Brightly coloured, fractally shaped and home to a plethora of sea life: everyone loves coral. However, from the effects of climate change, pollution, overfishing to an increasingly populated planet – corals are under threat. CUHK scholar Dr Apple Chui Pui-yi is collaborating with the WWF to fight back on their behalf, with a coral rescue team that’s helping coral to flourish.
Cervical cancer kills hundreds of thousands of women around the world every year, but fear of embarrassment or inconvenience means some women refuse regular pap tests. A CUHK Biochemistry alumna is trying to revolutionise cervical cancer screen with a non-invasive technology that allows women to simply identify the disease in menstrual blood at home, using a sanitary napkin which is included in the self-test kit.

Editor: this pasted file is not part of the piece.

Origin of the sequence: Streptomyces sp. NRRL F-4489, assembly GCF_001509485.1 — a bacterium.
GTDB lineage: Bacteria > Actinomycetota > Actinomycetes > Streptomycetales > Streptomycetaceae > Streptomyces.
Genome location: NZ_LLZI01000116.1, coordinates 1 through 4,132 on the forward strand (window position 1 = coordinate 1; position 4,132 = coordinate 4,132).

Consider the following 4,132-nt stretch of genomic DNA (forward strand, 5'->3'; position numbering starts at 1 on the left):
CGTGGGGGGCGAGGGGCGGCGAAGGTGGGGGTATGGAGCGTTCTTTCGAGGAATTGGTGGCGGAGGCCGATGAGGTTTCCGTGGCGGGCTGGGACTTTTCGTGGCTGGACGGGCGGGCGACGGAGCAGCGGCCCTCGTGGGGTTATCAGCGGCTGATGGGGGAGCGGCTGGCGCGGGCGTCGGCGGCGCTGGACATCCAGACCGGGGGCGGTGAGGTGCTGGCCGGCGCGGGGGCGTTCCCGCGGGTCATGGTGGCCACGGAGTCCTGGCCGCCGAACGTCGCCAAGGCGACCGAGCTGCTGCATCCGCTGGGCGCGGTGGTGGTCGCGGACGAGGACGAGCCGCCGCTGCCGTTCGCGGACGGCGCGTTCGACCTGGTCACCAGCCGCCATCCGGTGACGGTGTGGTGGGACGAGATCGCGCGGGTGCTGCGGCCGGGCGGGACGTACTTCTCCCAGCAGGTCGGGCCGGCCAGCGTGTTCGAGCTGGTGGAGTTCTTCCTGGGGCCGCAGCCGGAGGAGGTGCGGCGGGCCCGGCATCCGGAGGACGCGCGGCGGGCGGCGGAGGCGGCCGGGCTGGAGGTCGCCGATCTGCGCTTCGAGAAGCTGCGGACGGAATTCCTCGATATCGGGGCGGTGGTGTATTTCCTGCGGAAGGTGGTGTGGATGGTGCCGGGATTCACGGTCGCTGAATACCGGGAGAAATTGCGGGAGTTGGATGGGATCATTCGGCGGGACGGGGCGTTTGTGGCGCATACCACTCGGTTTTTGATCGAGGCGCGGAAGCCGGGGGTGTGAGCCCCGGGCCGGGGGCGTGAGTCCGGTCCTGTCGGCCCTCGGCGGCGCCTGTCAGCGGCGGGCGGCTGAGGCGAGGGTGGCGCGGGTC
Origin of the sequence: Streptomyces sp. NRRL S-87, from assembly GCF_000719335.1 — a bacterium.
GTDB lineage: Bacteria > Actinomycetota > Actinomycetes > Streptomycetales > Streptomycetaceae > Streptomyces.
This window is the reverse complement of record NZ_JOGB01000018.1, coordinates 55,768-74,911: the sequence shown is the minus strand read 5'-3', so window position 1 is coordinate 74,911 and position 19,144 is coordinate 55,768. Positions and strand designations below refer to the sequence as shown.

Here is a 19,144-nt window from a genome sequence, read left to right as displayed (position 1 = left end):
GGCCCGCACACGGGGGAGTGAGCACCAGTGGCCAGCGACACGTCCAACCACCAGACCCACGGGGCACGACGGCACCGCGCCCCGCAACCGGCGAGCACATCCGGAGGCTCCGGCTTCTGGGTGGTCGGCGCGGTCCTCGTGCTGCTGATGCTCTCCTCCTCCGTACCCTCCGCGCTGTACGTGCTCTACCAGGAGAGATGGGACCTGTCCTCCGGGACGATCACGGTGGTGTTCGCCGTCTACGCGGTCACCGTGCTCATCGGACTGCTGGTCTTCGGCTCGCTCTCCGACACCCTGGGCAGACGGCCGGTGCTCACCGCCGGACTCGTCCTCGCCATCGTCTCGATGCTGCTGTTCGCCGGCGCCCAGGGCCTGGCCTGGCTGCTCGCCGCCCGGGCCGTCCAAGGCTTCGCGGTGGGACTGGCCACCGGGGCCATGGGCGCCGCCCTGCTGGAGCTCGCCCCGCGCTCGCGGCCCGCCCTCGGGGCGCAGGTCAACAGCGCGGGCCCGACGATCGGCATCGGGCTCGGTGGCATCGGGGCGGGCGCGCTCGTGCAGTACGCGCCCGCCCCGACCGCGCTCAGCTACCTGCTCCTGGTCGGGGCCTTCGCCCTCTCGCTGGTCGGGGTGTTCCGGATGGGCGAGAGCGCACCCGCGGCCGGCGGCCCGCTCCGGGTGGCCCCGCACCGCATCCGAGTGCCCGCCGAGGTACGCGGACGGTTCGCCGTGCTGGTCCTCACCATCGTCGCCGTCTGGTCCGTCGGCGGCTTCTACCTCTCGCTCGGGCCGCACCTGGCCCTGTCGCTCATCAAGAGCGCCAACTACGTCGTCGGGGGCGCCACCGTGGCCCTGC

Around the world, there are over 390,000 plant species known to science. That makes it challenging for scientists to study them. A systematised database is important to provide an insightful reference for plant identification, ecological surveys and conservation. A research team from CUHK has developed a first-of-its-kind 3D and high-definition open database of authenticated fruits and seeds voucher specimens in herbarium archive, allowing researchers, teachers and students to explore, rotate and magnify lifelike 3D models of plant species – just like holding the real thing in their hands. It is a template for botanists and herbaria worldwide to establish their own 3D databases and help revolutionise our approach to studying a key part of the natural world.